Little house, big project for Rancho builders
Students at Rancho Cotate High constructing environmentally friendly home as part of the school’s Tiny House Project
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By Natalie Gray  March 8, 2013 12:00 am

It has never been a secret teenagers often seem to lack ambition and interest in their everyday classes – science is too boring, math too hard, and let’s be honest, they think, “how often are we  going to use woodshop?”

Rancho Cotate High School teacher Cole Smith, however, has a solution. Give the students something that not only interests them, but also shows how the skills they learn in class can be used in real life. That is how the Tiny House Project was created.

“It’s been great for me, great for the kids and great for the school,” Smith said.


Living in 100 square feet

A tiny house is exactly what it sounds like – a fully functional, furnished and comfortable house with a living space less than 100 square feet. When finished, the house will have a sitting area, kitchen, bathroom equipped with a shower and toilet, a porch and loft for a bed.

Contrary to how novel the idea might seem, small houses like these are not new to the world. In 1999, Jay Shafer built his first tiny house, no more than 110 square feet. In 2005, architect Marianna Cusato developed ‘Katrina Houses’ for the victims of Hurricane Katrina. Recently, with the help of Shafer’s company Tumbleweed Tiny House, the ‘Tiny House Movement’ has been sweeping through the country, popular mostly at schools. Schools in the area, like Healdsburg High, have started constructing their own tiny houses.

But none are like the one currently being built at Rancho Cotate.

“We’re going completely off the grid,” said Smith. “That’s a major lesson in the project…show how to live small and lessen your environmental impact.”

Smith said the tiny house of Rancho Cotate is designed to be as environmentally friendly as possible. The house will have solar-powered panels, a 42-gallon water container, solar-powered ovens, a built-in .2 micron ceramic depth water filter and even a compost toilet.

“It’s the greatest lesson…showing kids we don’t really need to do things the way we do everyday,” said Smith.


Converting the water

The water filter and compost toilet do exactly what they sound like they would. The filter is capable of taking any water, whether it be spring, lake, rain or hose and turning it into clean, drinkable water. This will make the tiny house able to be lived in virtually anywhere there is access to any kind of water. As its title would suggest, the compost toilet is used to make usable compost out of the house’s resident’s waste.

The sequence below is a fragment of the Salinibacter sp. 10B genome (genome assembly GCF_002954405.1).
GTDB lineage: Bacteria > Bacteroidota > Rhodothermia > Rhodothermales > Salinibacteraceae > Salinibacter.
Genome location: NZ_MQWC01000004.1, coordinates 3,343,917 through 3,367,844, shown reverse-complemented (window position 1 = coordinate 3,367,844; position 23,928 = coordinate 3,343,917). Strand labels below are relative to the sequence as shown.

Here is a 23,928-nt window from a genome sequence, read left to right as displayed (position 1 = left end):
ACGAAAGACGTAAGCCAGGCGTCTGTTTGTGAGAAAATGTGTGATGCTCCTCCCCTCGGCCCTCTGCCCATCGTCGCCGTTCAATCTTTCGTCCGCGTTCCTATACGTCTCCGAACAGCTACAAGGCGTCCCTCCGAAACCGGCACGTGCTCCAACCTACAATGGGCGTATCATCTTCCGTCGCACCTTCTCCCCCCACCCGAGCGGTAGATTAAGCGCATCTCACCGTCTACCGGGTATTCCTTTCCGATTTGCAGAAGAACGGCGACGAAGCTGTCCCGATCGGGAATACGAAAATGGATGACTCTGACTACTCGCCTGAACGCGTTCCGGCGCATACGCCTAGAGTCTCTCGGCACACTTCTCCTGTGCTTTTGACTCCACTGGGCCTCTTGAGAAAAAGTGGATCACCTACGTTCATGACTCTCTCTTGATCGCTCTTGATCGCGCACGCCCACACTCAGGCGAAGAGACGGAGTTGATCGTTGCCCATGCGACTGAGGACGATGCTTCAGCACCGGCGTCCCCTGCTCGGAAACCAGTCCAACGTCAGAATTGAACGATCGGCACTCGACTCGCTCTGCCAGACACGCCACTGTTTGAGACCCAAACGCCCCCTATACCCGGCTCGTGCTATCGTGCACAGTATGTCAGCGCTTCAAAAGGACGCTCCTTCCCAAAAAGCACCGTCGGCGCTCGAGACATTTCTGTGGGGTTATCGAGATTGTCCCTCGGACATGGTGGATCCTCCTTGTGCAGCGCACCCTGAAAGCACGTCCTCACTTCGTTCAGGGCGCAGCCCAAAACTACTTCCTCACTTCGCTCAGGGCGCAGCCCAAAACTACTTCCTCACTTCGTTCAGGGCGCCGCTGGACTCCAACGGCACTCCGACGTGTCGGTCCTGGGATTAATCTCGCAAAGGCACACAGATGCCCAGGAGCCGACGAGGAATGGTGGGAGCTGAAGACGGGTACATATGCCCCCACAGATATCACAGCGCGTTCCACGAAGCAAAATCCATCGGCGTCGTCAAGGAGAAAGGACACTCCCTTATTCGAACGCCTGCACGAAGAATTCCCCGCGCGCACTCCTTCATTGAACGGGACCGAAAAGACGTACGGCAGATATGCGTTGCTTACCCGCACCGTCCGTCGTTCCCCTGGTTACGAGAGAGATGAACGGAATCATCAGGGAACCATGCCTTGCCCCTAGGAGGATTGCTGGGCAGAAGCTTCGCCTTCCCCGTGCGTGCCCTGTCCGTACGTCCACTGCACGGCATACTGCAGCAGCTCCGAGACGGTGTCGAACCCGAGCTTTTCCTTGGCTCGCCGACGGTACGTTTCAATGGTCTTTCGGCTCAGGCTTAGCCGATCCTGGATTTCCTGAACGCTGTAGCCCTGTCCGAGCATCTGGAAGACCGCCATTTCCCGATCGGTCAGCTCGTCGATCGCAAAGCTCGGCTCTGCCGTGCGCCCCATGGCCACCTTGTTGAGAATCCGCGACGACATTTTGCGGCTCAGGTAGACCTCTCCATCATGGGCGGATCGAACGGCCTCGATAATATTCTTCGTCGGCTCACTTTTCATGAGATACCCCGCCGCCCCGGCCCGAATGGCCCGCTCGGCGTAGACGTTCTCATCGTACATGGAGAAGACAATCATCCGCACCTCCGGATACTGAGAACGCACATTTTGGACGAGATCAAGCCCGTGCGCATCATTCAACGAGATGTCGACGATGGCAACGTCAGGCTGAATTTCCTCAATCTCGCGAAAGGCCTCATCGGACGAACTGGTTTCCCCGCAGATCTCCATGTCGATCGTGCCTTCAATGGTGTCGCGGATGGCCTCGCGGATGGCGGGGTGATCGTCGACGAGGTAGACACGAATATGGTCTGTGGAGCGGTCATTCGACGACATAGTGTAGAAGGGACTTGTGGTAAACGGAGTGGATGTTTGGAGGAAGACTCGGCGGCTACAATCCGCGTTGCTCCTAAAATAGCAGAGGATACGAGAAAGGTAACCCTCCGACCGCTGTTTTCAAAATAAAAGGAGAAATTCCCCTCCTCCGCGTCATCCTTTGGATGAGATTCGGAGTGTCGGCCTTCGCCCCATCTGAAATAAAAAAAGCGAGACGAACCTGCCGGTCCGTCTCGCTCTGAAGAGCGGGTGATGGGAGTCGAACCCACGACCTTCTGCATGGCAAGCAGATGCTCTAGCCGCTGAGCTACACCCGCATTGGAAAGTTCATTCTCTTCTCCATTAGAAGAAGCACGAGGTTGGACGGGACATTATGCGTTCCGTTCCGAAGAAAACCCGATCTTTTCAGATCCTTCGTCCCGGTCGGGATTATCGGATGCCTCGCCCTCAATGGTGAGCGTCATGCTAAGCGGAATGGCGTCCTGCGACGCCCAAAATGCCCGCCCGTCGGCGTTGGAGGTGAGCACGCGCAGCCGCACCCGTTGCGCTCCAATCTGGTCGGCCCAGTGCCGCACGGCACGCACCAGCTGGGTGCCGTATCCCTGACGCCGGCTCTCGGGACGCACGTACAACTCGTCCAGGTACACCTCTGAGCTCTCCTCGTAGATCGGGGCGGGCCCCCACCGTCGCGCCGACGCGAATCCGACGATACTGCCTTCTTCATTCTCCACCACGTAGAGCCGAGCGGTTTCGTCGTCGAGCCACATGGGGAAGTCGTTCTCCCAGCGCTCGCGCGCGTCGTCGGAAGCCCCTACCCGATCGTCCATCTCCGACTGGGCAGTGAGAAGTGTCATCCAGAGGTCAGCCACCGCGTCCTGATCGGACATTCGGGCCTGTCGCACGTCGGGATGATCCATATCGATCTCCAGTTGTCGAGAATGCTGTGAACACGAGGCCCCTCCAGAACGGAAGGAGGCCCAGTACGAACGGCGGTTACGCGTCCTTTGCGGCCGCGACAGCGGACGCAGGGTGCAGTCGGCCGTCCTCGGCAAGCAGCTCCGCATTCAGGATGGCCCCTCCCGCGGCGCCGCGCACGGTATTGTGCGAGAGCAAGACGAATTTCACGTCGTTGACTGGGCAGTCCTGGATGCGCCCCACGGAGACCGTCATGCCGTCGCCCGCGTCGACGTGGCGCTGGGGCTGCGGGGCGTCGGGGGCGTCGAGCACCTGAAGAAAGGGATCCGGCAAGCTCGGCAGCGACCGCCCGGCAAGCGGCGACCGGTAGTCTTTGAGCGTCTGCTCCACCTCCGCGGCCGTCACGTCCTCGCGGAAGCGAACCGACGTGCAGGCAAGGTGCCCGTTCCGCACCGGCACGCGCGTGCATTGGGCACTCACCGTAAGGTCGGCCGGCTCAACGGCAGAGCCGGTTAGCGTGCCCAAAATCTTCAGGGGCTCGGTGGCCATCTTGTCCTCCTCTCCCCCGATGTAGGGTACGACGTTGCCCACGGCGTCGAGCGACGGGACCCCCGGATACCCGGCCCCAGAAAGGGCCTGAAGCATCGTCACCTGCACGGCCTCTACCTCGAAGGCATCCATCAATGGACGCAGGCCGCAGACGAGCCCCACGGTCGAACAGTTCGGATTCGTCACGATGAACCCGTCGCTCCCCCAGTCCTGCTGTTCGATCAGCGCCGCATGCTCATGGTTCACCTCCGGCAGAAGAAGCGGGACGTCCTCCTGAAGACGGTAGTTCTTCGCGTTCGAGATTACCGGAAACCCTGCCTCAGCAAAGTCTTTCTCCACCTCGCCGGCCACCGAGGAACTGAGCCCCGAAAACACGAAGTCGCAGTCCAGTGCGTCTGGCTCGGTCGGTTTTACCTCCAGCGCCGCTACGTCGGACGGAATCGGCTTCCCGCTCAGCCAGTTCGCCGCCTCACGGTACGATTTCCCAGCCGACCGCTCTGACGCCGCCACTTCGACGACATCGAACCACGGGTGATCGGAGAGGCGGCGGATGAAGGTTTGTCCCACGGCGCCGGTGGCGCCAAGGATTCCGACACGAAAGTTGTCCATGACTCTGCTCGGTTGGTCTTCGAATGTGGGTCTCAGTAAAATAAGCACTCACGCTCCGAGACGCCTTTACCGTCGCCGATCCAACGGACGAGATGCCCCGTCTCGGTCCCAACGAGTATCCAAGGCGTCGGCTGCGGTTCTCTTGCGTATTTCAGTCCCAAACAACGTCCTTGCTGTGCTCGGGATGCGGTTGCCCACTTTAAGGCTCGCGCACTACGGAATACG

Though the house is being made as environmentally friendly as possible, the students and teachers are not unaware such qualities may seem overly radical to certain potential buyers. As a compromise, the house will also have electricity and be able to be plugged into a generator or source of power like another house.

The student builders of the tiny house come officially from Smith’s Regional Occupation Program class AutoCAD-Clean Tech. According to Smith, there are roughly 60 students enrolled between the two periods of the class. Help with building the house has been found throughout the campus, though, and even within the local community.

The tiny house sits upon a flatbed trailer made by the students of the auto body class, which will allow the house to be attached and pulled by car or truck. Help has also been supplied from Bill Hartman’s Woodshop students.

“I’m proud to have a project like this to work on,” said Will Maloney, a senior and student of Smith. “I like coming in and always having something to work on, sort of like a hobby. Mr. Smith is a great teacher.”

Generous donations have also been made by professional companies to make the tiny house possible. Tumbleweed Tiny House donated the blueprints for the house and has been helpful in answering any questions sent their way from the class. The Sun Pirate Solar Contracting supplied solar panels, Mead Clarke Lumber gave wood and recently Liberty Valley Door donated a front door. Gifts, like the door, were taken apart and reassembled by the students. According to Smith, all materials for the house are American made and from local companies.

“We want students to know what it means to be all local,” said Smith, “what it means to have a smart and local economy, supporting local jobs.”

The tiny house is planned to be completely finished in the next few months, in time to be put on display at the Sonoma County Fair. The school hopes to sell or auction the house off to a buyer and make enough money to fund future tiny house projects. 

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